Quantifying the Effectiveness of Methods Used to Improve Railway Track Performance over Soft Subgrades: Methodology and Case Study

This paper presents a methodology for quantifying the effectiveness of different methods used to improve the railway track performance on soft subgrades. This methodology consists of quantifying the changes in track stiffness from vertical track deflection (VTD) measurements taken before and after the track was upgraded, and the evaluation of the roughness of the track that has developed since the track was upgraded. A case study is presented to explain the steps of this methodology. These upgrades consist of changing the rail from 49.6-kg/m (100-lb/yd) bolted rail to 57-kg/m (115-lb/yd) continuously welded rail (CWR), embankment reconstruction, and using a layer of geogrid at the subballast–subgrade interface. The results of the study show that the VTD measurements are capable of measuring changes in track deflection, and thus modulus, due to the upgrading of the track structures with a high enough resolution to distinguish between the differing test sections. The track geometry measurements suggest that not enough time or train traffic had passed to degrade the track geometry to a level that would start indicating issues in performance. The paper also evaluates the relative effectiveness of the different remediation methods at this study site. Replacement of jointed rail with heavier CWR significantly increased the track stiffness, more so than excavation of the subgrade and reconstruction of the embankment. The combined effect of CWR and the substructure upgrades further improved the track modulus. The geogrid can be used with CWR to reduce the amount of subballast required without an increase in track deflection.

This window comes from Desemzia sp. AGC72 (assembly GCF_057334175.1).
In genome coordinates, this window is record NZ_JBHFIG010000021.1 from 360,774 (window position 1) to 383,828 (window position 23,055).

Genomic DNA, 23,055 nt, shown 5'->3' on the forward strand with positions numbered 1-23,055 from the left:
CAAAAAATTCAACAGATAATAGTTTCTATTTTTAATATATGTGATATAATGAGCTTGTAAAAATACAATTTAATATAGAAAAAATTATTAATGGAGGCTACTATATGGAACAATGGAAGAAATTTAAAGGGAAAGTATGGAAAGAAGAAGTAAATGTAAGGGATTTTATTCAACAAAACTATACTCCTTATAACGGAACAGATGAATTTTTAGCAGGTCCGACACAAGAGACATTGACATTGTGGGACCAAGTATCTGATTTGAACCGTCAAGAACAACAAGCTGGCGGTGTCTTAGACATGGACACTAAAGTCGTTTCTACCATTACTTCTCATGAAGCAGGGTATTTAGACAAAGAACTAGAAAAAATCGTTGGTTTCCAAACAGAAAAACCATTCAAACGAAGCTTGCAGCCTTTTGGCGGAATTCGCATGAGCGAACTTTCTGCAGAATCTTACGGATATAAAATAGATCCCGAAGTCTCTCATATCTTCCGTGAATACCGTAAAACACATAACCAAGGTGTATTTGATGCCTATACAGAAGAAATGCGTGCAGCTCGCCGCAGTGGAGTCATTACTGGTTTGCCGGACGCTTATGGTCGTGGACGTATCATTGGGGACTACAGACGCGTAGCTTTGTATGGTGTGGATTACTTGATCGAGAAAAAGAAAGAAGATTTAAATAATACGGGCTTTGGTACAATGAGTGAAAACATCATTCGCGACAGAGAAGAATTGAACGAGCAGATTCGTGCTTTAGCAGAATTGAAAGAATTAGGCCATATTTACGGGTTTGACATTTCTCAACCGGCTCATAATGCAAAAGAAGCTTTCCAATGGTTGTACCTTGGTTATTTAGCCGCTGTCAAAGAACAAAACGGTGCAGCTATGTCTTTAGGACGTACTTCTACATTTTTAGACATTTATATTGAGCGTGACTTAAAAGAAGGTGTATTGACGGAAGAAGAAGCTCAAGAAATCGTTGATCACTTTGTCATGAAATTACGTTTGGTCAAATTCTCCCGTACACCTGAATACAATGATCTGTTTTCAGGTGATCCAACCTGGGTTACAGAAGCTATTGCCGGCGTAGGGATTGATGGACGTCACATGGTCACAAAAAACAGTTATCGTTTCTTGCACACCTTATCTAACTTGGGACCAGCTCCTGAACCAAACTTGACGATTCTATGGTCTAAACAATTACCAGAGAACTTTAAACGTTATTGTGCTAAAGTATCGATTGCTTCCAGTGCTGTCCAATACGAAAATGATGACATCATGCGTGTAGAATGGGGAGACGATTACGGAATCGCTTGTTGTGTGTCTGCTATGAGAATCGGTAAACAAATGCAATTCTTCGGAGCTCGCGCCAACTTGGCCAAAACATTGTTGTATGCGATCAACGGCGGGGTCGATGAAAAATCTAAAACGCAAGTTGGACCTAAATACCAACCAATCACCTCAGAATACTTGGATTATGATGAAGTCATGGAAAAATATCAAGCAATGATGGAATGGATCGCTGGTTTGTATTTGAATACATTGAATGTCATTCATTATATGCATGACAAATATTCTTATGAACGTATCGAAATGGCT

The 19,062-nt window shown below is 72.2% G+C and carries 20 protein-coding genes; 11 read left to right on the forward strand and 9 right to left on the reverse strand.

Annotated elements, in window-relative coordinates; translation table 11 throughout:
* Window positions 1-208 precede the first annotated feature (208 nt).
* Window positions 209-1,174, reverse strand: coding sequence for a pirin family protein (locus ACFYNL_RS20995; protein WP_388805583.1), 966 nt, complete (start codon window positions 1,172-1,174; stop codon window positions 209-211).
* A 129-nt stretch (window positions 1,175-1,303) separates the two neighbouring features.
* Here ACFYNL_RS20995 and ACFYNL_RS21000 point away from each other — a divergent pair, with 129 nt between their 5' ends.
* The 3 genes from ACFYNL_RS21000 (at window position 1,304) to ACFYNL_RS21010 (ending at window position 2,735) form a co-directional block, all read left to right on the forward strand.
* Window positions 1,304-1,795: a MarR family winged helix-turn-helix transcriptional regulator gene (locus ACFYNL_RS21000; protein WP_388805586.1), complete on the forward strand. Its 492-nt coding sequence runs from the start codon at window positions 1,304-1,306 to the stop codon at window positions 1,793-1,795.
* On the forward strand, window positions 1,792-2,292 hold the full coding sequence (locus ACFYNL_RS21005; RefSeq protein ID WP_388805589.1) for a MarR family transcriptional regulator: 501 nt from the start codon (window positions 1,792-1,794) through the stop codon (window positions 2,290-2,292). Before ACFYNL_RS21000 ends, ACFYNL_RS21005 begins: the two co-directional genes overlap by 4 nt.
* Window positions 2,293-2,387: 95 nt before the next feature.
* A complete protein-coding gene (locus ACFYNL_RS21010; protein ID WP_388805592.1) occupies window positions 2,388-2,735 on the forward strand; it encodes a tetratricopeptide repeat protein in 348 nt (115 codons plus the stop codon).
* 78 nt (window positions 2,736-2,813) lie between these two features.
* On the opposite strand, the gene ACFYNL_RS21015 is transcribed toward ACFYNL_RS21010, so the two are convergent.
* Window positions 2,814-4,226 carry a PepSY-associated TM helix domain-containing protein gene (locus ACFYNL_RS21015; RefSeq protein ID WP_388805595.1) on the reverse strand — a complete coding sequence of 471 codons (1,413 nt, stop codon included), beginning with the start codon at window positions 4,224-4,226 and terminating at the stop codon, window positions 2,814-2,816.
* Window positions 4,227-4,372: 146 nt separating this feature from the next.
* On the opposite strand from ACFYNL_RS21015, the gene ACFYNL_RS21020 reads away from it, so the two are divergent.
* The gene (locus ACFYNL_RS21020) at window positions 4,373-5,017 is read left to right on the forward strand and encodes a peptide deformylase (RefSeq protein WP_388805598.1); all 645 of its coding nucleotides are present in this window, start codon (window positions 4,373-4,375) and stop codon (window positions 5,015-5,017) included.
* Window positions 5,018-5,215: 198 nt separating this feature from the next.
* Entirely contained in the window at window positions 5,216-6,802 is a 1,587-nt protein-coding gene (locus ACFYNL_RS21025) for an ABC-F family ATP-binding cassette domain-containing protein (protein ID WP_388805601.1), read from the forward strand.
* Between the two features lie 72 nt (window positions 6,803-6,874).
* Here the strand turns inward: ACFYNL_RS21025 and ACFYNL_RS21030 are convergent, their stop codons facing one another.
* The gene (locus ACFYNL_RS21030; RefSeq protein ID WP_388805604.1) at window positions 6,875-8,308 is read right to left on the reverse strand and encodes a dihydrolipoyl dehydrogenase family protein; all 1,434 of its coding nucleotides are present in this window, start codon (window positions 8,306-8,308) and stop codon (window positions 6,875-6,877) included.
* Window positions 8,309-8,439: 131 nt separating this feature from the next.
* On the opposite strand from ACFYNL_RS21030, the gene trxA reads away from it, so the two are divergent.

Language

  • English

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Filing Info

  • Accession Number: 01642285
  • Record Type: Publication
  • Files: TRIS, ASCE
  • Created Date: Jun 26 2017 3:03PM